Ever since Hans Selye published his book, The Stress of Life, in 1956, the word ‘stress’ has become a common word. Selye, an endocrinologist, described stress as the physiological response of animals to a change in environment. He knew that stress affected our bodies – it brought about actual physiological changes. If not brought under control, this change can negatively affect our general health.
In this post are four practical things we can do to manage stress.
This is Part Two of my inflammation posts. Part One describes how inflammation is the intelligent, self-healing response of the body to some sort of injury. And how stopping the inflammatory response altogether with drugs is ultimately damaging for other organs.
This second post describes your options (other than drugs) to calm inflammation.
Recently I had the privilege of attending a two day workshop by Karen Fischer, Australian nutritionist and author of The Eczema Diet, and several other books on skin health. Skin conditions are one of the most complicated conditions to improve. Having devoured three of Karen’s books, I was full of anticipation for this workshop.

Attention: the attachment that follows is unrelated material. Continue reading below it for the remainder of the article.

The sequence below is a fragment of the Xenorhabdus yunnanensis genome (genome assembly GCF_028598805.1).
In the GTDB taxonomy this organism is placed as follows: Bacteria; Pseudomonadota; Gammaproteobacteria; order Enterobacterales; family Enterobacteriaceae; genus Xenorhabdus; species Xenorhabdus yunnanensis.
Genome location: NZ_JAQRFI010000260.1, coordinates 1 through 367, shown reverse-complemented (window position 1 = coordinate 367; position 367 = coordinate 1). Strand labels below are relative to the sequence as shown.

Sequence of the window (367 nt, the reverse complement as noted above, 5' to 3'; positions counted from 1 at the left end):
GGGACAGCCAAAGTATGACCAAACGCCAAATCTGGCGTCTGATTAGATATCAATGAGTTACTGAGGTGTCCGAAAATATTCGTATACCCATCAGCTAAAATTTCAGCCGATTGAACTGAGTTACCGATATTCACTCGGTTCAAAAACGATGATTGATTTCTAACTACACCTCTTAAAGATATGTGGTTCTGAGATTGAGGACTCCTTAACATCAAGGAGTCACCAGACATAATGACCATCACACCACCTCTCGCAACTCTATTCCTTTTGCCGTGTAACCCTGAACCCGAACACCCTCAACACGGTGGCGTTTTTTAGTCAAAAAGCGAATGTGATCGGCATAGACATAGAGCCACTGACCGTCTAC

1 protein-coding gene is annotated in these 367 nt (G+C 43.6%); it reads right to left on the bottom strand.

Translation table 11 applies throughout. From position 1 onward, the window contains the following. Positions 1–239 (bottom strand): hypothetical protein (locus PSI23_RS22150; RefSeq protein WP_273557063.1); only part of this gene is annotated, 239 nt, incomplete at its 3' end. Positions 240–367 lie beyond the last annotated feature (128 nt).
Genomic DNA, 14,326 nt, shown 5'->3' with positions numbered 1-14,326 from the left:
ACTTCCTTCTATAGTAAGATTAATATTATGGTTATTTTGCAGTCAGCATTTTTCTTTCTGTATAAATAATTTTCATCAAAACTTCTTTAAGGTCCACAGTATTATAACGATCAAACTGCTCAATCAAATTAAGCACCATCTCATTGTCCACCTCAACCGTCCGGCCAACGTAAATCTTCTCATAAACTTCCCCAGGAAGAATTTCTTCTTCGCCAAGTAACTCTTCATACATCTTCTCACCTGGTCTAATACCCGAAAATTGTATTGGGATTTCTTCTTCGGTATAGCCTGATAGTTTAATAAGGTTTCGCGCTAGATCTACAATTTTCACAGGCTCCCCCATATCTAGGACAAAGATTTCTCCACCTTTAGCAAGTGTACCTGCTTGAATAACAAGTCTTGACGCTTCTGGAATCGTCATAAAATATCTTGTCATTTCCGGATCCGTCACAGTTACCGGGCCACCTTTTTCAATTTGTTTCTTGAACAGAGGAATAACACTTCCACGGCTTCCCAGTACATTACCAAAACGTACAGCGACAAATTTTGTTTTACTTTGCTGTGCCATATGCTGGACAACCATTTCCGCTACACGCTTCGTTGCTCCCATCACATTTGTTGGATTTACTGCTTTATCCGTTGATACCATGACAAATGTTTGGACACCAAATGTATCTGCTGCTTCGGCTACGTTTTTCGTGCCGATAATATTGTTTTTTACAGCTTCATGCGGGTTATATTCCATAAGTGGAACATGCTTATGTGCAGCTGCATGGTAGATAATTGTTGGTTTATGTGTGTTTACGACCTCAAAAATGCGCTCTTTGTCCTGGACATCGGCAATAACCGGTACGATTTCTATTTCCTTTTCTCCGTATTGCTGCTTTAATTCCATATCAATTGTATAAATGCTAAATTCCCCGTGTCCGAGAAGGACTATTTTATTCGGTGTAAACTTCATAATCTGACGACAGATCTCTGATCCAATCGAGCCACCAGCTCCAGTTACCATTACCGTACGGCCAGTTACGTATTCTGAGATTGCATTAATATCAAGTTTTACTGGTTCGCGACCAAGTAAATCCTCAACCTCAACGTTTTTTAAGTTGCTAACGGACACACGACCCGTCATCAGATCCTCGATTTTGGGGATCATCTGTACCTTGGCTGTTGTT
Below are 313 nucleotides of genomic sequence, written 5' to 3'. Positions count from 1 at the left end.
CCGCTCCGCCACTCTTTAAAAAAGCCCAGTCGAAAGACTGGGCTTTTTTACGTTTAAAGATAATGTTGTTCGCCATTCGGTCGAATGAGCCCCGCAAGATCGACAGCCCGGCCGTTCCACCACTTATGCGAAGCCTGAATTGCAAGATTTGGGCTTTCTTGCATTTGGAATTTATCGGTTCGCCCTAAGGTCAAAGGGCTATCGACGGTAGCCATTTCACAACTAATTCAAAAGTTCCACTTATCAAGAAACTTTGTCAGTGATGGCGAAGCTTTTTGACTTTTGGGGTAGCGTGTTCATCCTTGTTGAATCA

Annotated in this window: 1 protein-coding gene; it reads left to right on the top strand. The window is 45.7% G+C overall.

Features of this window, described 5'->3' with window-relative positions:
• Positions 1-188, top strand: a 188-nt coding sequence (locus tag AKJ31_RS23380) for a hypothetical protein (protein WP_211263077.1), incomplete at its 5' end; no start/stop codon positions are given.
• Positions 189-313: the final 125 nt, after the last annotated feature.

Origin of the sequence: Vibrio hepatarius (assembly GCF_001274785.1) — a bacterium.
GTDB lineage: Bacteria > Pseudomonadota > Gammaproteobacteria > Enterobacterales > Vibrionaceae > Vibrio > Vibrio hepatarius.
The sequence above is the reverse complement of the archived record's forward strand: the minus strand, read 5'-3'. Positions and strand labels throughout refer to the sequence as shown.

Many of Karen’s clients are people who have tried everything, seen multiple doctors and specialists, tried all sorts of alternate pathways to healing, and still have unresolved skin issues that are often debilitating, painful and embarrassing. Karen’s amazing success with so many difficult cases over the past ten years has earned her worldwide acclaim. Many would have seen her on the Today Show.
Here’s a (very) brief summary of how I processed the workshop information.